The original periodic table was created by Dmitri Mendeleev in 1869. Dmitri Mendeleev was a Russian chemist and inventor. At the time there were only 58 known elements, in comparison to today’s 118, so his exact periodic table varies from the modern day one but Mendeleev adjusted and left gaps for unknown elements.
He looked at the properties of the elements and sorted them into groups, each group had rows and from there he noticed gaps. The modern day periodic table uses the same ordering system as Mendeleev’s.
How is the modern periodic table organized?
The modern periodic table is organized using electronic structure.
Each group symbolizes the number of electron in the outer shell of the element.
Each period (horizontal row) tells you how the layers of electrons are ordered in the atom of an element.
e.g. Potassium(K) has 19 electrons. It is also in group 1 and on the 4th row. This means it has 1 outer shell electron and the shells are ordered- 2,8,8,1.
How this helps us predict properties
Elements in the same group have very similar properties and react in a very similar way with other elements or substances. This is because they all have the same number of outer shell electrons. Elements react better with elements that can get them close to or to 8 outer shell electrons, this is because they are more stable with a full outer shell.
Below is a video showing a reaction between chlorine(gas) and potassium(solid). The test tube is heated and a violent reaction occurs. Potassium has 1 outer shell electron whereas chlorine has 7, as we know 1 + 7 = 8. This is why they react quite violently.
Artificially created elements
Artificial elements are elements created by scientists. They have been around for quite a while. Technetium was the first created. This was in 1937. There are quite a lot of them too. Of the 118 elements in the periodic table 92 are naturally formed and the remaining 26 are synthetic.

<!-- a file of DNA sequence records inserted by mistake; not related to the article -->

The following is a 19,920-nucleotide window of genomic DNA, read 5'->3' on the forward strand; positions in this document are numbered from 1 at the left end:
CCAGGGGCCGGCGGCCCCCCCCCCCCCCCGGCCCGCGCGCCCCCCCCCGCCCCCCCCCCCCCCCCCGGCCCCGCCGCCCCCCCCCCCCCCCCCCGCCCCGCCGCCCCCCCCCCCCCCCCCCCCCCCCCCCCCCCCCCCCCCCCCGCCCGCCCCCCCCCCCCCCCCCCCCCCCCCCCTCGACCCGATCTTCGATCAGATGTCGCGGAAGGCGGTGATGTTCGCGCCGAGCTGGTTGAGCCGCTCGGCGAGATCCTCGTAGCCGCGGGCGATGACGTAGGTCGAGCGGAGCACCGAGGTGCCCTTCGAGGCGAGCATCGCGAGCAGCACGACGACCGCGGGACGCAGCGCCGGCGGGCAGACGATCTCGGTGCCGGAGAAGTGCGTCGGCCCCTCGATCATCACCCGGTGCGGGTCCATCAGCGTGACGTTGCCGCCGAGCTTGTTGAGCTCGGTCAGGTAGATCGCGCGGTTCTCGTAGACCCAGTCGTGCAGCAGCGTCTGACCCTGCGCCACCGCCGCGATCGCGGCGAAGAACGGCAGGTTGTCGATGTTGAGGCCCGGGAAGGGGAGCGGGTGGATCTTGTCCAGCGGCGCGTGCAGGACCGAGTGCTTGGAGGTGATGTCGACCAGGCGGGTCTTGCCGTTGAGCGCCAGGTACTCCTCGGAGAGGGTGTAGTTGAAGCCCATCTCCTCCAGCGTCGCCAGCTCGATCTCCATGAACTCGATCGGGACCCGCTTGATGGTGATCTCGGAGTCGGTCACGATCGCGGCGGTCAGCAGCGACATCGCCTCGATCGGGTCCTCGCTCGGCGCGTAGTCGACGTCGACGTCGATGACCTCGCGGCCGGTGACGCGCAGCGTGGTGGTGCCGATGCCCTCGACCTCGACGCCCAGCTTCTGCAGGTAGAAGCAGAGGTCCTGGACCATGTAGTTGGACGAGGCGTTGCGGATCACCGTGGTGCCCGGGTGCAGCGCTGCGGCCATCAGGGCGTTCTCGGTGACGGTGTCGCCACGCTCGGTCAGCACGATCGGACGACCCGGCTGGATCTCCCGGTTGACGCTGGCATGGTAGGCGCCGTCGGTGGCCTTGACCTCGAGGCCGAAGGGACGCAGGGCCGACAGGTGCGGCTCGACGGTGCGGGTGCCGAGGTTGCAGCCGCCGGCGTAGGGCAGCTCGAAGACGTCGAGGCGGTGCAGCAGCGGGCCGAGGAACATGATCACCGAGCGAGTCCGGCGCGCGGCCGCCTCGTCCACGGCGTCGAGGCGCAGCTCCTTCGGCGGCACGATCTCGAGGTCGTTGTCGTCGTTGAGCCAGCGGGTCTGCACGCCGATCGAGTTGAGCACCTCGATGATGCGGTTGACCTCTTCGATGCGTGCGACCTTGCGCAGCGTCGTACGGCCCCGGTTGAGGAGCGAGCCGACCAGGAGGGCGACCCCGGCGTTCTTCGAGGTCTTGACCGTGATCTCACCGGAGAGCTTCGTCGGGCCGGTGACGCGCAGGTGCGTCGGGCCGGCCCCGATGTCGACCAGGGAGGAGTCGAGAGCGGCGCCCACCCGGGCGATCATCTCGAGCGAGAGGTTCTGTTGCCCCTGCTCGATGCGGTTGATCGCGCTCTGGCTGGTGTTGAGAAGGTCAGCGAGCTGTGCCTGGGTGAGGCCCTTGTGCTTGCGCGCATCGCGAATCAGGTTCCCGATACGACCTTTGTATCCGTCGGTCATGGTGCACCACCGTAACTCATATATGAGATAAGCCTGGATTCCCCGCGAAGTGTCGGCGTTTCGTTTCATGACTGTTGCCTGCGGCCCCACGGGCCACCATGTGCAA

What is a particle accelerator?
A particle accelerator is a machine that propels particles towards each other to create other particles.
This is how scientists create synthetic elements.
The particles are sped up and slowed down by an electric field.
The particles are steered and focused by magnetic fields in the accelerator.
The particles are sent through a vacuum inside a metal pipe.
There are more than 30,000 particle accelerators in the world, ranging from the smallest, less than 30cm long, to the largest –the Hadron Collider- which is 27km long.
How are synthetic elements created?
- In a particle accelerator (shown on the left) two particle of different elements collide at a very high speed
- Because the particles have some mass, they cannot travel at the speed of light but can travel at 0.99997 x the speed of light.
- When the particles collide protons smash off and combine with the other particles.
- The first 5 synthetic elements, atomic number 95-100, were created by smashing Uranium with neutrons and waiting until the impregnated nucleus converts the extra neutron into an electron, proton and antineutrino.
- After atomic number 100, fermium, they began colliding elements together. They started with hydrogen (AM 2) and einsteinium(AM 99) to make mendelevium(AM 101). What happened was the nuclei of the two elements was fusing to create one giant nucleus.
- This creates new combinations of protons/electrons/neutrons and henceforth a new element
Why do they create new elements?
- Scientists create new elements as they may have a use that we don’t know about yet.
- Many elements throughout history have been disregarded, but as we learned more about them, we realized they have incredibly important uses.
- As many of the synthetic elements are too radioactive they cannot be used in everyday ways.
- Apart from Americium which is used in a lot of smoke detectors, Americium has a half-life of about 430 years so it can be sustainably used.
How are they named?
- Many newer elements are not named yet as they have not come up with a name yet.
- For example ununoctium, which is just an alternative way of saying 118.
- The names of many elements vary from language to language depending on what that country decides to call the element.
- The chemical symbols vary as well with different alphabets
Examples of name choices
- Berkelium – discovered in the town of Berkeley.
- Promethium – named after Prometheus.
- Curium – named after Marie Curie.
- Einsteinium – named after Albert Einstein.
- Nobelium – named after Alfred Nobel.
- Hassium – named for the German state Hessen.
- Seaborgium – named after Influential Chemist Glenn Seaborg.
- Neptunium – named after Neptune.
- Plutonium – named after Pluto.
- Fermium was named after Nobel Laureate Enrico Fermi.